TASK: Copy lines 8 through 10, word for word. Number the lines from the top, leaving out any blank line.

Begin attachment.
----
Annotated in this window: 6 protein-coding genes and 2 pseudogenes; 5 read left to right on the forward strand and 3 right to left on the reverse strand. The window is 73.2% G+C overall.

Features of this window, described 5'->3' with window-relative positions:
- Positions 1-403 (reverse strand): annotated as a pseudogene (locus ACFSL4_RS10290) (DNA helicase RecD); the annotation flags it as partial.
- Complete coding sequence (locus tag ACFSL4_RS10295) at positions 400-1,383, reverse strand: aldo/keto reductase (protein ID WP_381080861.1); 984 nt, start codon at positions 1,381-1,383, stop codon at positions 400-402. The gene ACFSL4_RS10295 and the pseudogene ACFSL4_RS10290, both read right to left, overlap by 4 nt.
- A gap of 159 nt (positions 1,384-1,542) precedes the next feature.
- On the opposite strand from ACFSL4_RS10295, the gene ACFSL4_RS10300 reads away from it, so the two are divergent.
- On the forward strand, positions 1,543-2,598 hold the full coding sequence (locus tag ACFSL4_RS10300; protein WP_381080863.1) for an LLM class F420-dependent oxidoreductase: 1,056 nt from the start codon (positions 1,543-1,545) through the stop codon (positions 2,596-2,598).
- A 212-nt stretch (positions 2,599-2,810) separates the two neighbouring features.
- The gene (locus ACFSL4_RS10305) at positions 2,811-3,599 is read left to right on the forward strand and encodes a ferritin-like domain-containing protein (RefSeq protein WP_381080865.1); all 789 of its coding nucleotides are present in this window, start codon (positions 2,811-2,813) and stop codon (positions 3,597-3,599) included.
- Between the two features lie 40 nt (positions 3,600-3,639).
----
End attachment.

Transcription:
- A 212-nt stretch (positions 2,599-2,810) separates the two neighbouring features.
- The gene (locus ACFSL4_RS10305) at positions 2,811-3,599 is read left to right on the forward strand and encodes a ferritin-like domain-containing protein (RefSeq protein WP_381080865.1); all 789 of its coding nucleotides are present in this window, start codon (positions 2,811-2,813) and stop codon (positions 3,597-3,599) included.
- Between the two features lie 40 nt (positions 3,600-3,639).